The CIA #Resistance Tries To Scuttle Trump’s North Korean Summit
This image provided by the Central Intelligence Agency shows a binder that contains publicly released copies of the President’s Daily Brief’s during the late 1960s. After the political convention confetti is swept away, a more sobering tradition of the presidential election begins: The regular, top-secret intelligence briefings for the nominees. President Harry S. Truman started the briefings to get candidates up to speed before they take office. (CIA via AP)
According to NBC, the CIA has determined that North Korea will not give up its nuclear weapons but might be amenable to allowing a Western “burger joint” to operate.
A new U.S. intelligence assessment has concluded that North Korea does not intend to give up its nuclear weapons any time soon, three U.S. officials told NBC News — a finding that conflicts with recent statements by President Donald Trump that Pyongyang intends to do so in the future.
Trump is continuing to pursue a nuclear summit with North Korean leader Kim Jong Un even though the CIA analysis, which is consistent with other expert opinion, casts doubt on the viability of Trump’s stated goal for the negotiations, the elimination of North Korea’s nuclear weapons stockpile.
“Everybody knows they are not going to denuclearize,” said one intelligence official who read the report, which was circulated earlier this month, days before Trump canceled the originally scheduled summit.
In an odd twist, a list of potential concessions by North Korea in the CIA analysis included the possibility that Kim Jong Un may consider offering to open a Western hamburger franchise in Pyongyang as a show of goodwill, according to three national security officials.
One of the reporters on this, Ken Delanian, is not only intimately associated with FusionGPS, he’s also a well-known conduit used by the CIA to channel leaks and to place the agency’s spin on damaging stories.
Recently released emails indicate that prominent national security reporter Ken Dilanian — formerly with the Los Angeles Times, currently with the Associated Press (and from 1997-2007 the Philadelphia Inquirer) — shared stories prior to publication with CIA press office seeking their approval, according to a story up on The Intercept. Now, it is not uncommon for national security reporters to vet facts with government functionaries, but the emails indicate Dilanian went much further than that, not only sharing stories prior to publication (a big no-no in almost every newsroom) but he also entered into discussions about how the CIA could bend public opinion of drone strikes their way.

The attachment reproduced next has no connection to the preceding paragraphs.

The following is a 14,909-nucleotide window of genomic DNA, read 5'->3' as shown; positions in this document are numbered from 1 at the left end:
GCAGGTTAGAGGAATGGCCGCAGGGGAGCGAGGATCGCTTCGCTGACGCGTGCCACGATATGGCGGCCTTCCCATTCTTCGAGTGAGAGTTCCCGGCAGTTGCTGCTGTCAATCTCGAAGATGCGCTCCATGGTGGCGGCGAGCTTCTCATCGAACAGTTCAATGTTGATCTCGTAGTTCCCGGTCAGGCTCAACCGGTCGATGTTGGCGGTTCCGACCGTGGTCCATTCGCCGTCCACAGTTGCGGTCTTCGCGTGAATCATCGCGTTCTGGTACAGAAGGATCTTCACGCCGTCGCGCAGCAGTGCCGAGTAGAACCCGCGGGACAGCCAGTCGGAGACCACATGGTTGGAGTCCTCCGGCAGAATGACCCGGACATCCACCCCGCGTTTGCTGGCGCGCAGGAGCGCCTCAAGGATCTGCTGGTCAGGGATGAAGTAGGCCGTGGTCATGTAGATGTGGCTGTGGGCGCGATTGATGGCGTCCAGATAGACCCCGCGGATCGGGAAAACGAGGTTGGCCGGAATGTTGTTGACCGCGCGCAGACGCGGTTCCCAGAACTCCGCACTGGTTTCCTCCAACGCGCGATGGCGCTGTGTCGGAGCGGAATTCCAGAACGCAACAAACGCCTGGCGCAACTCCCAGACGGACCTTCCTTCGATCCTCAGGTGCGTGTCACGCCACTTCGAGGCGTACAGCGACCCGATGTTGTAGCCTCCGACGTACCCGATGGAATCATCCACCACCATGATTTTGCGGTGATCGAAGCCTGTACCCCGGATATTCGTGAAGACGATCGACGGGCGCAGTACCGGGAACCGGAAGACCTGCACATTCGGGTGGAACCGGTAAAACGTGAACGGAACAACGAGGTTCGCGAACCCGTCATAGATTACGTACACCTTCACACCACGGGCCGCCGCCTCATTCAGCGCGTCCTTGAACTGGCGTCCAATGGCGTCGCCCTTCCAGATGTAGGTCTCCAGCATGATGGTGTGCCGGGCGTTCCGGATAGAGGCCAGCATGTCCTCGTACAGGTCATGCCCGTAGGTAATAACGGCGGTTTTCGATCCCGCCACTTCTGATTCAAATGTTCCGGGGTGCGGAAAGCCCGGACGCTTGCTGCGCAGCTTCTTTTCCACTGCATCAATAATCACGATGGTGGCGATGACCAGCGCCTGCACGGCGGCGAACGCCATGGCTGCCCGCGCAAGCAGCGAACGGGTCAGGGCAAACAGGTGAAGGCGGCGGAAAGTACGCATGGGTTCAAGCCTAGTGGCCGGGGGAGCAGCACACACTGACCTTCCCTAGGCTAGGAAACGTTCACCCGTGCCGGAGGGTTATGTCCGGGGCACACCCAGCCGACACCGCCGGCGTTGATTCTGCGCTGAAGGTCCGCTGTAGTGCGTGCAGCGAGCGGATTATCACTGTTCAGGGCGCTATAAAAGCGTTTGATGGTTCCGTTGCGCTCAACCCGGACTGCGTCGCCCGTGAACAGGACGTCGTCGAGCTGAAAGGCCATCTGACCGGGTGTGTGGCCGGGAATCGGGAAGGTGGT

On at least one occasion he re-wrote a lede as per their dictates. He also reported as fact, in the pages of the Los Angeles Times, a CIA claim that there was no collateral murder in a 2012 drone strike on Al Qaeda leader Abu Yahya al-Libi. An Amnesty International report disputes that sanitized version of events, citing eyewitnesses that claim upwards of 15 people, including Afghan tribesmen unaffiliated with Al Qaeda, were killed in the drone strike. Obviously, a drone strike that only kills the bad guys is much more palatable to the American people than a drone strike that kills 15. But that’s not journalism, that’s propaganda.
This leak of a report that is highly speculative:
The report, like nearly all intelligence products on North Korea, offered analysis at low or medium confidence — language intelligence agencies use to signal that analysts lack hard information to buttress their conclusions.
and which also suggests that the analysts are fundamentally unaware of the food situation in North Korea is difficult to view as anything but an effort to demean President Trump’s effort to find an acceptable path to North Korea’s denuclearization.
This, ladies and gentlemen, is the stellar product your tax dollars pay for. This is the product of an agency that John Brennan weaponized and turned into an arm of the Democrat party. One wishes one could say that this behavior was unusual, but it isn’t. During the 2004 presidential campaign, the CIA expedited the clearance of a book by Clinton intelligence official, Richard Clarke, that was highly critical of George Bush. The CIA also made a point of leaking “aardwolf” memos, top secret area assessments from Iraq, that continued to be negative even after The Surge broke the back of the insurgency in Sunni Iraq.
The report leaked in to generate this story calls into question the integrity and discipline within the CIA. It seems cheap and snarky and spiteful and calculated to denigrate an effort by several world leaders, Trump among them, to avoid a military confrontation with North Korea. It is a solid bet that six months ago these same analysts would have pooh-poohed the idea of Trump and Kim meeting at all. None of us knows what will come of this meeting but what we do know is that the CIA is showing itself to be a part of the problem and not a part of the solution.